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Dog food explained

Having a basic understanding of the ingredients list of your dog food is the first step to ensuring you're getting good value on your chosen brand, and not paying a premium price for a less than premium food.

 

All 'complete' dog foods registered with the PFMA (like ours!) must meet their guidelines for the essential vitamins and minerals your dog needs to stay healthy. As with humans, these limits do not necessarily promote optimum health but they should prevent your dog becoming unwell from a deficiency.  This is done via a series of nutritional supplements which are added to the food when it is made.  This is often shown as the 'additives'. They represent either pure vitamins or compounds (e.g copper/E4) which ensure all the essential minerals and vitamins reach your dog.  This is also where some of the grotty stuff can be listed, and there's too many to go into here, but if you're suspicious about an additive a quick search on a site like Wikipedia can give you reliable unbiased information.  Only using food which claims to have no artificial colours, preservatives or additives however neatly side-steps most of the nasties you might want to avoid.

 

The ingredients on your dog food have to be, by law, arranged with the main ingredient first (by weight), the second highest percentage 2nd, the third highest goes third etc etc.  In most cases the first three ingredients make up the bulk of the product. Watch out for little tricks though... by grouping the wheat, oats and rice together as 'cereals' for example, a producer can make it look like meat is the 2nd highest ingredient when in fact this may not be the case. It's better for you if companies list each ingredient separately without too much grouping, even better if they give you the actual percentage!

 

There are three main groups of food used in dog food - meat, vegetables and grains.

 

Meat Content

The most expensive, and the most nutritious, ingredient in any dog food is meat. So long as your dog food is made by someone registered with the PFMA then you can be sure that you are feeding your dog only meat that comes from the British human food chain.  This guarantees a certain quality and a certain degree of animal welfare. The meat content in dog food tends to come in three main formats.

 

Meat (eg. 'chicken' or 'lamb') - refers to fresh meat, which is the best quality but this includes the water too (fresh meat is around 70% water) so this needs to be considered when comparing to a dehydrated meat ingredient (which has had the water removed).

 

Meat Meal - dehydrated fresh meat, ground into a powder - good quality meat but some nutrients may be lost in the drying process.  Look for a food which names the meat source, such as 'lamb meal' rather than 'meat meal' to ensure you are getting just one protein source.  

The broader term 'Meat meal' is also often of lower quality and usually contains mixed protein sources which can cause digestive upset in dogs.

 

Meat & Animal 'Derivatives' - this is a vague term that covers any fleshy part of an animal and also its carcass.  It is not necessarily bad for your dog, but it tends to be of lower quality and the food probably contains meat from more than one animal. This can cause digestive issues (beef for example is particularly tricky).  Because it's so vague, this term also allows companies to change the formula from batch to batch, which is cost effective for them but can be problematic if your dog has allergies.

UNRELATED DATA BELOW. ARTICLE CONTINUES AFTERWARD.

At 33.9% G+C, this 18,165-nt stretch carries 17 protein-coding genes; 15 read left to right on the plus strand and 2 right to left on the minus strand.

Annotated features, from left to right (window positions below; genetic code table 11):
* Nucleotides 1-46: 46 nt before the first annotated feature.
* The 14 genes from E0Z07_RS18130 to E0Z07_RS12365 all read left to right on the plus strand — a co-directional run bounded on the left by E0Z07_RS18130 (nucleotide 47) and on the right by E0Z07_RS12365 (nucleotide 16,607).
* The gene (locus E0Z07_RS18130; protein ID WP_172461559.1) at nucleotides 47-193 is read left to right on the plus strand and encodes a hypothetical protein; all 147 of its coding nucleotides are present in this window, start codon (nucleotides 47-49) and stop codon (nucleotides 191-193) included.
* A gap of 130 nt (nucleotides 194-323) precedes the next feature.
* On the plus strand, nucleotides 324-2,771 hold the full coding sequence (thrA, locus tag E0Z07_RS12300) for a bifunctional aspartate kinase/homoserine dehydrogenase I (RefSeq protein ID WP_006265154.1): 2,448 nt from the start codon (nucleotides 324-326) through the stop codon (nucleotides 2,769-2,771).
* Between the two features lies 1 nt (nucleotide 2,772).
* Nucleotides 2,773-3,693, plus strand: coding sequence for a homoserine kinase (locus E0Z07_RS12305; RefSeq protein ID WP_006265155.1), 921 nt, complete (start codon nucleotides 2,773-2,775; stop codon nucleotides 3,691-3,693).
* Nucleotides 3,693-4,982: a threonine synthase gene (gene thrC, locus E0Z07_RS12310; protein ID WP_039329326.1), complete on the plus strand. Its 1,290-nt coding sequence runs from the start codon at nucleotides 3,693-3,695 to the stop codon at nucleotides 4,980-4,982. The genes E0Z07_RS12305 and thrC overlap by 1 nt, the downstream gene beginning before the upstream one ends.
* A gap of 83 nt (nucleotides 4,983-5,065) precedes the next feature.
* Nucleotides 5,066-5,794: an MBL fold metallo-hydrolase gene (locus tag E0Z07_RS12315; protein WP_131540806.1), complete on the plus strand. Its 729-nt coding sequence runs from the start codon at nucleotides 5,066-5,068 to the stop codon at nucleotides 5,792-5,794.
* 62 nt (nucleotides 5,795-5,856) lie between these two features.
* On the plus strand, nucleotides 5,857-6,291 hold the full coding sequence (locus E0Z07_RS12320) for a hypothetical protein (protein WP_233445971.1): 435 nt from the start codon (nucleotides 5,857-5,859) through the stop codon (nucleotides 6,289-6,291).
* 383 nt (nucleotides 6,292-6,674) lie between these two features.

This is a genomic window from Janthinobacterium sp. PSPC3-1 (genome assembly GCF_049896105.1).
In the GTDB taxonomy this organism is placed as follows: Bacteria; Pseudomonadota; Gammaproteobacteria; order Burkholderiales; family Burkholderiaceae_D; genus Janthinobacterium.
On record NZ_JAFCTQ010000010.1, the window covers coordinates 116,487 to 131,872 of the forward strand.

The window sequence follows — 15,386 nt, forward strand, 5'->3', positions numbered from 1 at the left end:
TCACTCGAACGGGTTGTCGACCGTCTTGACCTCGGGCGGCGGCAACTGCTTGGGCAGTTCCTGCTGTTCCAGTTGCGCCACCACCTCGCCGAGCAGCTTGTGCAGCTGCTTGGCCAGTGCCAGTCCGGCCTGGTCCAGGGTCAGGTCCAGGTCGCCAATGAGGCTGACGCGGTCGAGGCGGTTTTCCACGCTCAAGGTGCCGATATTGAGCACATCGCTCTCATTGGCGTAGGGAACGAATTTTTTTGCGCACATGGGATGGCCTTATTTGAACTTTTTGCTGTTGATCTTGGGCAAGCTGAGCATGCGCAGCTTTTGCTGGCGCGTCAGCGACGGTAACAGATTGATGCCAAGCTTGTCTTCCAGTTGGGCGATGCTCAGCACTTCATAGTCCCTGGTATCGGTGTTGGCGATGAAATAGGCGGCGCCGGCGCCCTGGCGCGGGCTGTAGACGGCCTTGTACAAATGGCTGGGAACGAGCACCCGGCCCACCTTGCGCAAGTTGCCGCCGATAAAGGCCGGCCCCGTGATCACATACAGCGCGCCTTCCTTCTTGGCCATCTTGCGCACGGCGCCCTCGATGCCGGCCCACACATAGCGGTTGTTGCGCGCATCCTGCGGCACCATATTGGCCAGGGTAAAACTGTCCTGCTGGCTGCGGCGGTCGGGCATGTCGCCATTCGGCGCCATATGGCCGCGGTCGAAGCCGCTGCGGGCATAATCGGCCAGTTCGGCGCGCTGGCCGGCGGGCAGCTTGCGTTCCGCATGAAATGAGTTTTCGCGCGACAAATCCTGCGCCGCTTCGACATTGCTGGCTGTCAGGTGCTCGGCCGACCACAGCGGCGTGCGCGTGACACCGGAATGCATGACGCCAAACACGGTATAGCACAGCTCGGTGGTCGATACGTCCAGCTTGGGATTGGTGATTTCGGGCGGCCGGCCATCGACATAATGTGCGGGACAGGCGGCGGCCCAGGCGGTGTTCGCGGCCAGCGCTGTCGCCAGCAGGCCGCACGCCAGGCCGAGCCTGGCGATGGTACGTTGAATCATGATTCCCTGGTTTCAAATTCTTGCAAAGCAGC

Vegetables

If your food contains vegetables they will be listed in the ingredients.  The phrase 'derivatives of a vegetable origin' (or similar) can refer to any part of a vegetable or grain - the great bits right down to the terrible bits.  Chances are however the quality will be poorer if the company uses this term rather than if they list the vegetable themselves - such as 'peas', 'sweet potato' or 'alfalfa', and as a result the nutritional benefit is likely to be poorer too. As with meat derivatives the formula can also vary from batch to batch which may be unhelpful for owners of sensitive dogs.

 

Grains

Grains form the cheapest ingredients in dog food and can include wheat, barley, oats, rice & maize/corn. They contain much less nutritional benefit and are mainly used to fill your dog up (much like us!).

There's been a massive explosion in 'grain free' feeding of late, the benefits of which is still hotly debated. Dogs however have been eating grains alongside humans for a very long time and our belief is that, like humans, some dogs cope better with grains than others.  Similarly not all grains are created equal. Wheat, for example, tends to cause more problems than other grains (which is why we don't include them in our food), whilst rice & oats seem to be fairly easily tolerated by most.  

That said however, if your dog suffers from 'loco motions', stomach upsets, itchy skin, hot spots or mucky eyes or ears it might be worth trying a grain free diet - it's a small change that can make a massive difference! 

 

That pretty much sums up the basics of the ingredients in dog food.  Obviously there are other things you might want to avoid such as 'EC permitted colourings/preservatives', sugar, cellulose or soya but we hope this brief summary gives you a better understanding of what the small print means and enables you to make a more informed choice.  

 

The ingredients panel for any dog food can be found on the side/back of the bag, and we highly encourage you to take a look because a big price tag does not always equate to a superior food!

 

We are happy to answer any questions you may have on the ingredients in any of our foods and on dog food in general, but we can't comment on other brands specifically.

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